Tag Archives: strikes

Don’t Let Mother Strike – Fire Her Instead

By Jason Menard

The mother who’s fed up and can’t take it anymore, pitching a tent on her front lawn and declaring that she’s on strike from parenting shouldn’t be allowed to walk out – she should be fired!

Complaining that her children are unruly, disrespectful, and unwilling to help out around the house, she chooses to stage a grandstanding display for the masses deftly attempting to deflect the blame from where it should lie – herself.

Now, let me state that I know intimately how difficult it is for a single mother to make a go of it in today’s world. But I also know there are many single mothers – and fathers – out there who are making it work. They’re able to be proud of their children and these kids are often more responsible and dedicated that their colleagues from two-parent homes.

I also know unruly kids who, despite living with two parents, are veritable hellions – destructive, uncontrollable, and unpleasant to be around.

And in both cases, the majority of the blame falls to the parent or parents.

Kids need boundaries. Parents want to be their kids’ friends and not come across as the bad guy. The two don’t always mix. Sometimes parenting’s difficult, sometimes it downright sucks. And there’s nothing worse than having to see the sadness or disappointment in your child’s eyes when they’ve had a much-anticipated event or gift taken away for poor behaviour.

It breaks your heart. But it’s also part of the tempering process that will forge our children into responsible adults. Sometimes, you just have to say no – as much as you want to give your children everything and anything they desire, to do so doesn’t teach them the realities of life.

My wife and I aren’t perfect parents by any stretch of the imagination. To some we may be considered strict, in that our kids are severely restricted in their activities on school days. And if requested tasks aren’t completed, then playtime is postponed. Oh, and TV, video games, and computer time? A maximum allotment each day.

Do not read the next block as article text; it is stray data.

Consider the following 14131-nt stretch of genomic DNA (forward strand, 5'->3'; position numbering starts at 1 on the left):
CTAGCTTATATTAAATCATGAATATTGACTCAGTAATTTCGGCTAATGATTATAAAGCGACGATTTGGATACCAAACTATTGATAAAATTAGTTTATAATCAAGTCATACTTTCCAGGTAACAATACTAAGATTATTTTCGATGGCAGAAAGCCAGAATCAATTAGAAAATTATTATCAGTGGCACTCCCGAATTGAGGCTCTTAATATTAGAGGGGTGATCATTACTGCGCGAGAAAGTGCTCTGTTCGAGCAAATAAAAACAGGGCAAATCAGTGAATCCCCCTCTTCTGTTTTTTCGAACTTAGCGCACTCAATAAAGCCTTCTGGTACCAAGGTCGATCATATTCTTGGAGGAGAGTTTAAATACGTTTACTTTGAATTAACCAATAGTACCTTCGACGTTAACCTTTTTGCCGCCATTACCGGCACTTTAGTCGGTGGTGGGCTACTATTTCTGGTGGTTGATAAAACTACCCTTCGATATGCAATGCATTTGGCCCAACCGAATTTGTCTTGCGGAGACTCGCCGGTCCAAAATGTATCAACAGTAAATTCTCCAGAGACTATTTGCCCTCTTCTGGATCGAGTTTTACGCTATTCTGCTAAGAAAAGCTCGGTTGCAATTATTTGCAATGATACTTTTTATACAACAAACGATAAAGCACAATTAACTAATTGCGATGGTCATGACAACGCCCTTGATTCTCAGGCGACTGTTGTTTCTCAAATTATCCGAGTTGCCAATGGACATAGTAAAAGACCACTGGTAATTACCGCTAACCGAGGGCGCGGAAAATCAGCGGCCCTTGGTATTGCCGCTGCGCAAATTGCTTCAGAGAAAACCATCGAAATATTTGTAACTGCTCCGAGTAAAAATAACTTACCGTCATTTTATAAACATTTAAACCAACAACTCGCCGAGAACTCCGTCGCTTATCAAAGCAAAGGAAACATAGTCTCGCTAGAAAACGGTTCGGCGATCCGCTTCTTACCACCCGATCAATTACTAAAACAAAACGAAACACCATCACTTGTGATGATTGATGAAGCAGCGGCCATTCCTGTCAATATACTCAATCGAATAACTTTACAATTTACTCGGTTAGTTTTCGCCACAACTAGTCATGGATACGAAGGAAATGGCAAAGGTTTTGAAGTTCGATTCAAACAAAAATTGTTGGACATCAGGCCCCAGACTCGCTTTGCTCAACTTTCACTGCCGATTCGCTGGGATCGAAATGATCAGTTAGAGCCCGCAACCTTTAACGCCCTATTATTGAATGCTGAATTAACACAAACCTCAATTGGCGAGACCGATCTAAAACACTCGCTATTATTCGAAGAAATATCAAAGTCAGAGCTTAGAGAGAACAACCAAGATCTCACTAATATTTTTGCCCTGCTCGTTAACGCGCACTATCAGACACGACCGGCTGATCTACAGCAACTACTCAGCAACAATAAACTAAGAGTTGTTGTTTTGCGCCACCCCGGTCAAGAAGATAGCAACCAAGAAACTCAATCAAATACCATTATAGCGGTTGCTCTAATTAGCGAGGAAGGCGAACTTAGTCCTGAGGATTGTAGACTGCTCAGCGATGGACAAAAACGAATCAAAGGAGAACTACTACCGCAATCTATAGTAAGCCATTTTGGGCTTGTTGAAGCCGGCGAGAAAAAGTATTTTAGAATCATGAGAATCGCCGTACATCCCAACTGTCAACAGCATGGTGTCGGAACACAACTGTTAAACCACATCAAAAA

Is it easy? Of course not. It’s hard to make a 12-year-old see the value of dedicating time to homework while his friends, often from the same class, are out playing in the street in front of him. And while their parents may not see the value of putting their kids to bed early, we know that our kids need a set amount of sleep. If that means going to bed earlier than their friends do (or, more likely, say they do) then so be it. We’ll be the bad guy.

In any case – and this includes our own children – negative behaviour can be traced to parenting decisions. And once a behaviour is ingrained, whether it be coming out of bed repeatedly at night or refusing to sit at the dinner table to eat, it only gets harder to change as they get older. After all, if the children have been conditioned to accept one reality, why should it come as a surprise that they’re resistant to changes to their status quo?

Sympathetic to the plight of the single mother, her status does not allow her to abdicate her role as a parent. However, her lack of judgment is apparent in her reference to the state of her kids’ rooms (I’m sure people through whose homes Hurricane Katrina did go through would love to switch places, even today).

Sure, you can say the kids are old enough to know better. But if you’ve grown up all your life being told that blue is green, why should you be expected to believe otherwise just because of a calendar? These kids have grown up with behaviour that’s been accepted to this point, so is it their fault that they behave selfishly?

Unfortunately, empathy comes later in life. As we get older, we are able to look back and appreciate more the travails we put our parents through. But as children, adolescents, and teenagers, we live in a world that’s very small – it revolves around us and our friends. It is only through the restrictions and guides that our parents set that we develop into well-rounded adults, capable of accepting responsibility and making sound decisions. If we’re not taught that, then whose fault is it?

If this mother didn’t want her house to turn into a pig sty, then perhaps she should have made her kids clean the room. If they refused, then luxuries would be restricted. If they continued to refuse, then there would be consequences – certainly one that wouldn’t involve a foosball table. It may be hard, it may require patience and stubbornness, but eventually the delineation between parent and child, rule-maker and rule-follower would have been set. No one ever said parenting is easy – and it isn’t. But the rewards in the end far outweigh the challenges.